the electricity goes out here often. at least four or five times a week, the washing machine stops in mid-sud cycle, the radio settles into silence, and i am left grateful that i my computer is connected to a big, black battery, providing about an hour of power when the lights go out. sometimes it happens in the dark hours of the morning, taking away my sleep-help of white noise, the nightly gift of my fan. at times like those, i vacillate between frustration that i can no longer sleep or wash the dish towels, and thankfulness that we have the luxury of electricity in the first place.
but then again, is it really a luxury? am i thinking like a spoiled child if i reason that the state should responsibly and dependably provide electric power to its citizens? it's not as necessary as running water, but a still a staple.
i admit, though, that i am spoiled, and grudgingly glad for chances to take a few less things for granted. come to think of it, patricio and i have enjoyed a few more candle-lit dinners than we would have, had their been no neighborhood blackouts. i've also used a few of those power-free times as an excuse not to do the ironing for another day. those have been good times; champagne bubbles look so much more romantic by candlelight, and as much as i try to find the meditative side of ironing, i enjoy it about as much as i enjoy listening to paul anka sing smells like teen spirit. it's not insufferable, but it's not fun, either. (his cover of black hole sun, on the other hand, is fun squared. or maybe even cubed.)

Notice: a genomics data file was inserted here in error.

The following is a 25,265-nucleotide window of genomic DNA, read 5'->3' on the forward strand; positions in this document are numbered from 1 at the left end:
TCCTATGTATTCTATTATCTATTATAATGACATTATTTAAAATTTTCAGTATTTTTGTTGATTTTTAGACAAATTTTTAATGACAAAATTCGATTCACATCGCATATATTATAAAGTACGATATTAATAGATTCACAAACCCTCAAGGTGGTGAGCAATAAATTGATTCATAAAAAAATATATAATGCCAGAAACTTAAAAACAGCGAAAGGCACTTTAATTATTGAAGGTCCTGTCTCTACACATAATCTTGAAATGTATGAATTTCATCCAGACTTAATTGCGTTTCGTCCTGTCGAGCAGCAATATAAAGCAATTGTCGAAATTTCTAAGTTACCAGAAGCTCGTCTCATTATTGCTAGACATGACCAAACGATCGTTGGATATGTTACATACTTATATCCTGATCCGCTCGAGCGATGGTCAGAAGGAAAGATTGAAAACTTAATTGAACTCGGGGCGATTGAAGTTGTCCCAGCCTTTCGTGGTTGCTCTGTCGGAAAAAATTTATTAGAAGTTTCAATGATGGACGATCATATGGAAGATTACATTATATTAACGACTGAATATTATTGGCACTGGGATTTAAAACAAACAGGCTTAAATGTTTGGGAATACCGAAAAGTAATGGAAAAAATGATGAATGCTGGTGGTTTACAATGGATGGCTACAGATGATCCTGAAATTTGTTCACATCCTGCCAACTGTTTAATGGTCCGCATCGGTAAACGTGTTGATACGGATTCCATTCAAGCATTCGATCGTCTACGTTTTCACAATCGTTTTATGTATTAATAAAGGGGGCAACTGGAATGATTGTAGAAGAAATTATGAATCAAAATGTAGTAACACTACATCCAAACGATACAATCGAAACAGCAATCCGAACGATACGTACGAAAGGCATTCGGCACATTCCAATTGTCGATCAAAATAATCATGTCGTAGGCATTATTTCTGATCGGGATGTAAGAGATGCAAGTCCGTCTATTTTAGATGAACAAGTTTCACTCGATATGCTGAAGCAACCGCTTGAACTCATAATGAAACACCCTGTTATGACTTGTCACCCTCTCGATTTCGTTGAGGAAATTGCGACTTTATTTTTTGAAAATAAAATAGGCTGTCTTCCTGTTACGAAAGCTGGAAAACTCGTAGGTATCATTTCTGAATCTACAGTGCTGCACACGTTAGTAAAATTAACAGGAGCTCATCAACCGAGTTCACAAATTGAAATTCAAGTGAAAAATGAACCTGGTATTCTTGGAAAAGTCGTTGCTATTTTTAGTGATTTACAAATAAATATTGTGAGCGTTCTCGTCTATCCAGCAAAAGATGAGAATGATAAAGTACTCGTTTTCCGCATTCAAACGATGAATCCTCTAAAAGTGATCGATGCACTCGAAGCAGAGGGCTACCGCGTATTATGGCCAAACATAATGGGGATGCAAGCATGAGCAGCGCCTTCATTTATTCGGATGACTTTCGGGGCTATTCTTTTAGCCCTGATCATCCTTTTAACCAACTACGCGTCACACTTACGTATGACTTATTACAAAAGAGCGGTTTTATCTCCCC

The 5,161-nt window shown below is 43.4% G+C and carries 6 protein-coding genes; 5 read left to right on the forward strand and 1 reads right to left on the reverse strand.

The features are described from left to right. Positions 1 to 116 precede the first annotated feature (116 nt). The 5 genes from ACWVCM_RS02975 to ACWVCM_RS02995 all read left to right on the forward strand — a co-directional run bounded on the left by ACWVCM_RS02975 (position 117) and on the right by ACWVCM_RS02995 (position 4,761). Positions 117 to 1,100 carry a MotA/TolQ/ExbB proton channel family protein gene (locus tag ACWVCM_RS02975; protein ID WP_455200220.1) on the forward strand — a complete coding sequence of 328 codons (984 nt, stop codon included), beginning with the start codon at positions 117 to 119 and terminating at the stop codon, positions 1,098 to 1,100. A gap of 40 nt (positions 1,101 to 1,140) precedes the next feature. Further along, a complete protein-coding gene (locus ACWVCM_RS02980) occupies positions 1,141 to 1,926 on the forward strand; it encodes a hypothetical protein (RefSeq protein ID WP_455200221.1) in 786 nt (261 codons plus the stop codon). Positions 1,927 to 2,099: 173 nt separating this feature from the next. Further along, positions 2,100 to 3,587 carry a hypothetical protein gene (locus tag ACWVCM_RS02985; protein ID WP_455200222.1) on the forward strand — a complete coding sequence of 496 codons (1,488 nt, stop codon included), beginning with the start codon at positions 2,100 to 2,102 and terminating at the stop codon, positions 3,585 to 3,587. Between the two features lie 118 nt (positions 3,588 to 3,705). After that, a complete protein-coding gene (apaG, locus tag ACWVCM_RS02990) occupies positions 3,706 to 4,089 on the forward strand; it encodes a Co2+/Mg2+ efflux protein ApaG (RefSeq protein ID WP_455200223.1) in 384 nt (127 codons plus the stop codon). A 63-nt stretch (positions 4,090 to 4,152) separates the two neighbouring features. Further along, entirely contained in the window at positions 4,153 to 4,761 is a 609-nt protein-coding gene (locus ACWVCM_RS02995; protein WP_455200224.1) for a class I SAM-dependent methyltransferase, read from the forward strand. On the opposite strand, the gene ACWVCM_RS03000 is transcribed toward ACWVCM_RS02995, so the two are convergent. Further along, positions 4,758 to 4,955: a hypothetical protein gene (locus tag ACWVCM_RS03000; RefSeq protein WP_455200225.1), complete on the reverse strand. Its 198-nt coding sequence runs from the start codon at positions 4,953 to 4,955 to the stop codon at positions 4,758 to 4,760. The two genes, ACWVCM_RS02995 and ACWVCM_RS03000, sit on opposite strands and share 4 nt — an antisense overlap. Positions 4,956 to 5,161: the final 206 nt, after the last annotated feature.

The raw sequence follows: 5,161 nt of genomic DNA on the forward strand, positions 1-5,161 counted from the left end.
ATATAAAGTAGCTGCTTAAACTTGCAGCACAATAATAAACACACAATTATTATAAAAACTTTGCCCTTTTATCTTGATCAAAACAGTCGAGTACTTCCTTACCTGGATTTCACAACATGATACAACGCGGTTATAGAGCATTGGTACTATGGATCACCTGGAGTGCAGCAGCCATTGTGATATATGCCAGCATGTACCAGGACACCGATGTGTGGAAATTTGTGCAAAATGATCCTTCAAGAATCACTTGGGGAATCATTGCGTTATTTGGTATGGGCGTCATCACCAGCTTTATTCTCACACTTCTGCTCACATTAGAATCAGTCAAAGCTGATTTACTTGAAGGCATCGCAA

well, as if on cue, the electricity just went out. it would be really nice if, after a few more months, i could qualify for an honorary degree in "taking things in stride." i guess i'll start by taking a deep breath.